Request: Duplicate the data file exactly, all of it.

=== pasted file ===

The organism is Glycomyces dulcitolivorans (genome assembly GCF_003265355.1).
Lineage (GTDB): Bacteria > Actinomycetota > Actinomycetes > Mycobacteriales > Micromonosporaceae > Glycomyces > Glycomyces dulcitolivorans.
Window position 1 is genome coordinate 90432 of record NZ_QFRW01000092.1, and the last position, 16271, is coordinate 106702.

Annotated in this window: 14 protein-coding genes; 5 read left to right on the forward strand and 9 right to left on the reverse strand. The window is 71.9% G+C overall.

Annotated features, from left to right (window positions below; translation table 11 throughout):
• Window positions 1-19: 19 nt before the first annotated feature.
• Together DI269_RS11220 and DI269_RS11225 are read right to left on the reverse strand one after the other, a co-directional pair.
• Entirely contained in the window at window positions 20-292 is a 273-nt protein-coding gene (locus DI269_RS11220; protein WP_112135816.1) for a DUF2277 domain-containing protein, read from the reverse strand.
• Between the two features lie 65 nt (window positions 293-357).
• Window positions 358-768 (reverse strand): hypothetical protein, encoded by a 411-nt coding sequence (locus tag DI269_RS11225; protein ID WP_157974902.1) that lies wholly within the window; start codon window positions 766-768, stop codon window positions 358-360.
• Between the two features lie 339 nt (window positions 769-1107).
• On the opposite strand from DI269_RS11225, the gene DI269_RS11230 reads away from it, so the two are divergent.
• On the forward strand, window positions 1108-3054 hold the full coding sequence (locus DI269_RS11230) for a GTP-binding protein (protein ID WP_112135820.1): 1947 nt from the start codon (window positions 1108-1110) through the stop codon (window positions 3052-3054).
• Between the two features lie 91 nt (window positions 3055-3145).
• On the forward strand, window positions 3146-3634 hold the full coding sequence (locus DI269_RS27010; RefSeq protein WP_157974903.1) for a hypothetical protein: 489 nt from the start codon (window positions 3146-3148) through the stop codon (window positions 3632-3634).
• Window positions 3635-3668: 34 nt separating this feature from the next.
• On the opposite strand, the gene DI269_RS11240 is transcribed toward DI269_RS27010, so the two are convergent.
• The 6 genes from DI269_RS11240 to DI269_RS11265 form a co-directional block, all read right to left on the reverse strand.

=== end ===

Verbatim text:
The organism is Glycomyces dulcitolivorans (genome assembly GCF_003265355.1).
Lineage (GTDB): Bacteria > Actinomycetota > Actinomycetes > Mycobacteriales > Micromonosporaceae > Glycomyces > Glycomyces dulcitolivorans.
Window position 1 is genome coordinate 90432 of record NZ_QFRW01000092.1, and the last position, 16271, is coordinate 106702.

Annotated in this window: 14 protein-coding genes; 5 read left to right on the forward strand and 9 right to left on the reverse strand. The window is 71.9% G+C overall.

Annotated features, from left to right (window positions below; translation table 11 throughout):
• Window positions 1-19: 19 nt before the first annotated feature.
• Together DI269_RS11220 and DI269_RS11225 are read right to left on the reverse strand one after the other, a co-directional pair.
• Entirely contained in the window at window positions 20-292 is a 273-nt protein-coding gene (locus DI269_RS11220; protein WP_112135816.1) for a DUF2277 domain-containing protein, read from the reverse strand.
• Between the two features lie 65 nt (window positions 293-357).
• Window positions 358-768 (reverse strand): hypothetical protein, encoded by a 411-nt coding sequence (locus tag DI269_RS11225; protein ID WP_157974902.1) that lies wholly within the window; start codon window positions 766-768, stop codon window positions 358-360.
• Between the two features lie 339 nt (window positions 769-1107).
• On the opposite strand from DI269_RS11225, the gene DI269_RS11230 reads away from it, so the two are divergent.
• On the forward strand, window positions 1108-3054 hold the full coding sequence (locus DI269_RS11230) for a GTP-binding protein (protein ID WP_112135820.1): 1947 nt from the start codon (window positions 1108-1110) through the stop codon (window positions 3052-3054).
• Between the two features lie 91 nt (window positions 3055-3145).
• On the forward strand, window positions 3146-3634 hold the full coding sequence (locus DI269_RS27010; RefSeq protein WP_157974903.1) for a hypothetical protein: 489 nt from the start codon (window positions 3146-3148) through the stop codon (window positions 3632-3634).
• Window positions 3635-3668: 34 nt separating this feature from the next.
• On the opposite strand, the gene DI269_RS11240 is transcribed toward DI269_RS27010, so the two are convergent.
• The 6 genes from DI269_RS11240 to DI269_RS11265 form a co-directional block, all read right to left on the reverse strand.